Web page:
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Peter's Pence

Peter's Pence or Rome-scot began in Saxon times as an annual tribute of 1 penny from each household to the papacy. After the Conquest, it became a total payment of about £200 p.a., collected by the bishops. Attempts to increase it were strongly resisted. Though the amount of revenue involved was insignificant, the claim of tribute was of symbolic importance. Monarchs could put pressure on the papacy by withholding payment and by Henry VIII's statute of 1533 (25 Hen. VIII c. 21) it was abolished altogether.

J. A. Cannon

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Peter's pence

Peter's pence, in the Roman Catholic Church, the annual voluntary laymen's contribution to the support of the pope. Formerly Peter's pence was a yearly tax of a penny levied by the Holy See on every household in England and elsewhere. The name derives from the fact that the Holy See is called the see of Peter.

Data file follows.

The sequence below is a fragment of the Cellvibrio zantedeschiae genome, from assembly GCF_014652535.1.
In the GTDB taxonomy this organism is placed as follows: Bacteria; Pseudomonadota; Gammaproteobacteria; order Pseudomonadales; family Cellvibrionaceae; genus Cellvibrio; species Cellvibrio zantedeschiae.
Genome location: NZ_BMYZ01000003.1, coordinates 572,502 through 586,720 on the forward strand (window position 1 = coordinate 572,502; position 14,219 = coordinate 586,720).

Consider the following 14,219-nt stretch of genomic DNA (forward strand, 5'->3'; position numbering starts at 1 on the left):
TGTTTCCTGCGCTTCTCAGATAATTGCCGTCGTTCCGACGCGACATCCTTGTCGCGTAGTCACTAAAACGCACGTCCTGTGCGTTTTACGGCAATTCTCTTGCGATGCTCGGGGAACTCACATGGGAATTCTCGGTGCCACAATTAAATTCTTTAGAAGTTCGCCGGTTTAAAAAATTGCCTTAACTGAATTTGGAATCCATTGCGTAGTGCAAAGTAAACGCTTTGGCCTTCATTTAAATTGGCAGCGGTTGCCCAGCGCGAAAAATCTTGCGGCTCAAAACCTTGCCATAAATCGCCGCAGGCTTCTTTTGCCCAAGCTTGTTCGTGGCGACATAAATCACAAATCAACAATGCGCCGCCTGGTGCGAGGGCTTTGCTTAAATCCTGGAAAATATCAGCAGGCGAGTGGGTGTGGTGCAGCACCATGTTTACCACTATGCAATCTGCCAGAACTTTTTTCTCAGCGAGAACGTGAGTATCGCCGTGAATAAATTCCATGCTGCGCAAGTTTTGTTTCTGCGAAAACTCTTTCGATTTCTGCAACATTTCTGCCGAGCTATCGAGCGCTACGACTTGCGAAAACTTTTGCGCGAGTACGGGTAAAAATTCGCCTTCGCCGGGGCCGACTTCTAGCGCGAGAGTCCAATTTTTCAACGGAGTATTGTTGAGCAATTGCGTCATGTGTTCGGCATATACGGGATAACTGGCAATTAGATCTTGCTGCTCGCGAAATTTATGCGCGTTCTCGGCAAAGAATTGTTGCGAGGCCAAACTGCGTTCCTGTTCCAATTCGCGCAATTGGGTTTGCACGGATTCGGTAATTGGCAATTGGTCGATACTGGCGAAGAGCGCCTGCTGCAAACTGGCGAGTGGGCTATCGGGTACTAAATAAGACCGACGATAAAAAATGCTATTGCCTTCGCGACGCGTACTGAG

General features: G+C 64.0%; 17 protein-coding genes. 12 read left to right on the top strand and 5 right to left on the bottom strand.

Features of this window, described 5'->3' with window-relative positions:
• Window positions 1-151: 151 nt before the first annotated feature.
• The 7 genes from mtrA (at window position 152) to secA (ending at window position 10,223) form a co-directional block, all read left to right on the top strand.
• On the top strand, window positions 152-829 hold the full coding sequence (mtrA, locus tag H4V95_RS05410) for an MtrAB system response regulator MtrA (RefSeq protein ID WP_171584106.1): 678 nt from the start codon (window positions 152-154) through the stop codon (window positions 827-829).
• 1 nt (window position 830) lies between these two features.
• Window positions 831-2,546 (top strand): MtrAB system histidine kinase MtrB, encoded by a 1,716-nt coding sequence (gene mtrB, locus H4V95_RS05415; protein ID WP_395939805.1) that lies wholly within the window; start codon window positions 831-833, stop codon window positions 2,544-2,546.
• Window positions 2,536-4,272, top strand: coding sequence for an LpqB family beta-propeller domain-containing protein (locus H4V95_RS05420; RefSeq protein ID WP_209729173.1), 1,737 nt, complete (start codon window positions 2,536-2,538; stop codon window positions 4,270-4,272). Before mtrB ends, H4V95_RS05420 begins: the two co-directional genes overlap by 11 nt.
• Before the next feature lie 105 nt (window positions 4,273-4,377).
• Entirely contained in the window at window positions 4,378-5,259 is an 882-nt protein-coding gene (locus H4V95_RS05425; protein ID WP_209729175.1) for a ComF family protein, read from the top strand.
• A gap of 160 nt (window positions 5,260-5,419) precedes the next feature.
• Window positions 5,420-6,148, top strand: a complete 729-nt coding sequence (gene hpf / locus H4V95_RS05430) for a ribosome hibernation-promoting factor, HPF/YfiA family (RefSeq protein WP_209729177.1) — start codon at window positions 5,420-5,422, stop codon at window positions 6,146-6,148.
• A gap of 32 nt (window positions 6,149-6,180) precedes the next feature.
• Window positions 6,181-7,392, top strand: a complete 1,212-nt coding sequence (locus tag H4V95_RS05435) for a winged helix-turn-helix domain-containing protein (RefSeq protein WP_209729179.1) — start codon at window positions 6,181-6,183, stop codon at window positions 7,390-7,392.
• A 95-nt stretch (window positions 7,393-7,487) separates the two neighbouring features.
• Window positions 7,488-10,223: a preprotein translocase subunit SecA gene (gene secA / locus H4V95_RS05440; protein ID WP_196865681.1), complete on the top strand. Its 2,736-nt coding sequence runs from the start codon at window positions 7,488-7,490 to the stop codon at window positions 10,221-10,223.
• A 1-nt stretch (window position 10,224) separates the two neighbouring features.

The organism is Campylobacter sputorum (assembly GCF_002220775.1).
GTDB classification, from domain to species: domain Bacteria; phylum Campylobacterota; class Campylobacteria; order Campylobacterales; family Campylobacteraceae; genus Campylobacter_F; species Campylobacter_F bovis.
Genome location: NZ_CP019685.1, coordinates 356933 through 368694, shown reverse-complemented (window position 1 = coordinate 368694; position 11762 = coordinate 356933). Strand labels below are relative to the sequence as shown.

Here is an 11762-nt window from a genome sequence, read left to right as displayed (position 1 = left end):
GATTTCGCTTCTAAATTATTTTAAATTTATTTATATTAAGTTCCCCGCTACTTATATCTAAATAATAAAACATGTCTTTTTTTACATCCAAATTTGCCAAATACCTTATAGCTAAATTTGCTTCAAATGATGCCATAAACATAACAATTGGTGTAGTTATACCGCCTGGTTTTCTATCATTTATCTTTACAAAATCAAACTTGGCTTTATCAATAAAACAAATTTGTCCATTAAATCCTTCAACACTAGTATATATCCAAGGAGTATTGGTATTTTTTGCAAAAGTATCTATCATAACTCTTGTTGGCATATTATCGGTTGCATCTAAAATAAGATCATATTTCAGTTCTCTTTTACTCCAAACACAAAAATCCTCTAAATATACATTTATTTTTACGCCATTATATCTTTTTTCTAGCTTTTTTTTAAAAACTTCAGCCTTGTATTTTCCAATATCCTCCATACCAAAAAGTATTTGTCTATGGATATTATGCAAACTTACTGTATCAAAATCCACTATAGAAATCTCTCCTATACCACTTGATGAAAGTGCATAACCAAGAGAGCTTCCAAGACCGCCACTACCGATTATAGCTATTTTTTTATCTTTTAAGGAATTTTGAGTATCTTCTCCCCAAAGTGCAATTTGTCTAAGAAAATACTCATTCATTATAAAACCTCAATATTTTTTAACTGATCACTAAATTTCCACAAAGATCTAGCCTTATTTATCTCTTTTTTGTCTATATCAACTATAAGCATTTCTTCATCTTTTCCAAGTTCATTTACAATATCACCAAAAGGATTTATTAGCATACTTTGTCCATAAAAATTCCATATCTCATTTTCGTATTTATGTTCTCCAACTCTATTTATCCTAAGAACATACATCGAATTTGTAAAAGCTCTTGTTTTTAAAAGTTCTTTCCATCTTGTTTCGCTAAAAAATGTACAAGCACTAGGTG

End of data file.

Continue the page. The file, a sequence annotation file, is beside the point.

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"Peter's pence." The Columbia Encyclopedia, 6th ed.. . Retrieved July 15, 2018 from Encyclopedia.com: http://www.encyclopedia.com/reference/encyclopedias-almanacs-transcripts-and-maps/peters-pence

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